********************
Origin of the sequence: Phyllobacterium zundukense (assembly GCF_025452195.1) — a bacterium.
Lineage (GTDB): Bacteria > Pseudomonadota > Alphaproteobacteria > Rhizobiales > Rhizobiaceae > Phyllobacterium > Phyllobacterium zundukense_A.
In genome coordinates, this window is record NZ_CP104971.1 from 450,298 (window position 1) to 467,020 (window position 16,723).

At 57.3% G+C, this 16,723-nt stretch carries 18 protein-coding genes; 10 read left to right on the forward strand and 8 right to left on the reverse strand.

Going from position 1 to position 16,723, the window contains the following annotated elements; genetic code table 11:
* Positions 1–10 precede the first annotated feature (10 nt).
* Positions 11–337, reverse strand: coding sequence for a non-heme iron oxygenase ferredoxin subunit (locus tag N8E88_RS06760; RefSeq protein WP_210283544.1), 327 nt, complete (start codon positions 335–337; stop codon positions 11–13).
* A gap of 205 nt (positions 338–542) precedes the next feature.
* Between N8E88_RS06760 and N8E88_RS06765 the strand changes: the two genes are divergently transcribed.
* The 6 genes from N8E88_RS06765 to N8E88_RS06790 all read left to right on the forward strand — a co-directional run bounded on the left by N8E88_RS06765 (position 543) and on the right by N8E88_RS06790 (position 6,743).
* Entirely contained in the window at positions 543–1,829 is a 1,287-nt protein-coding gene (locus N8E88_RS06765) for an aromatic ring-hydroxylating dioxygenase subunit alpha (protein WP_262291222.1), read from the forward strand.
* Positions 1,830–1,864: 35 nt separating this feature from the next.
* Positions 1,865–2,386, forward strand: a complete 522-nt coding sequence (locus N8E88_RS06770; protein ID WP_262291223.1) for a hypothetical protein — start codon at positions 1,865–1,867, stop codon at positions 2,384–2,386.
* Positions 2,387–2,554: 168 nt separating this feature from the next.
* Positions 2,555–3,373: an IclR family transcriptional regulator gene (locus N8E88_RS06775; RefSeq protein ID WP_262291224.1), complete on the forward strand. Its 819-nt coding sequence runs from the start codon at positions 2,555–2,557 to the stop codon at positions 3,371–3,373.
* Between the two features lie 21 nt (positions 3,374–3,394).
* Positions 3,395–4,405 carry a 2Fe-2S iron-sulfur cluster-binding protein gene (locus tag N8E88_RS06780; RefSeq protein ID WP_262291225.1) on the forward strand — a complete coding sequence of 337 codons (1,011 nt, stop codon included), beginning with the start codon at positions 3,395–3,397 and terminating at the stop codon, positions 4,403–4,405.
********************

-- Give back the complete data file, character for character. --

Origin of the sequence: Phyllobacterium zundukense (assembly GCF_025452195.1) — a bacterium.
Lineage (GTDB): Bacteria > Pseudomonadota > Alphaproteobacteria > Rhizobiales > Rhizobiaceae > Phyllobacterium > Phyllobacterium zundukense_A.
In genome coordinates, this window is record NZ_CP104971.1 from 450,298 (window position 1) to 467,020 (window position 16,723).

At 57.3% G+C, this 16,723-nt stretch carries 18 protein-coding genes; 10 read left to right on the forward strand and 8 right to left on the reverse strand.

Going from position 1 to position 16,723, the window contains the following annotated elements; genetic code table 11:
* Positions 1–10 precede the first annotated feature (10 nt).
* Positions 11–337, reverse strand: coding sequence for a non-heme iron oxygenase ferredoxin subunit (locus tag N8E88_RS06760; RefSeq protein WP_210283544.1), 327 nt, complete (start codon positions 335–337; stop codon positions 11–13).
* A gap of 205 nt (positions 338–542) precedes the next feature.
* Between N8E88_RS06760 and N8E88_RS06765 the strand changes: the two genes are divergently transcribed.
* The 6 genes from N8E88_RS06765 to N8E88_RS06790 all read left to right on the forward strand — a co-directional run bounded on the left by N8E88_RS06765 (position 543) and on the right by N8E88_RS06790 (position 6,743).
* Entirely contained in the window at positions 543–1,829 is a 1,287-nt protein-coding gene (locus N8E88_RS06765) for an aromatic ring-hydroxylating dioxygenase subunit alpha (protein WP_262291222.1), read from the forward strand.
* Positions 1,830–1,864: 35 nt separating this feature from the next.
* Positions 1,865–2,386, forward strand: a complete 522-nt coding sequence (locus N8E88_RS06770; protein ID WP_262291223.1) for a hypothetical protein — start codon at positions 1,865–1,867, stop codon at positions 2,384–2,386.
* Positions 2,387–2,554: 168 nt separating this feature from the next.
* Positions 2,555–3,373: an IclR family transcriptional regulator gene (locus N8E88_RS06775; RefSeq protein ID WP_262291224.1), complete on the forward strand. Its 819-nt coding sequence runs from the start codon at positions 2,555–2,557 to the stop codon at positions 3,371–3,373.
* Between the two features lie 21 nt (positions 3,374–3,394).
* Positions 3,395–4,405 carry a 2Fe-2S iron-sulfur cluster-binding protein gene (locus tag N8E88_RS06780; RefSeq protein ID WP_262291225.1) on the forward strand — a complete coding sequence of 337 codons (1,011 nt, stop codon included), beginning with the start codon at positions 3,395–3,397 and terminating at the stop codon, positions 4,403–4,405.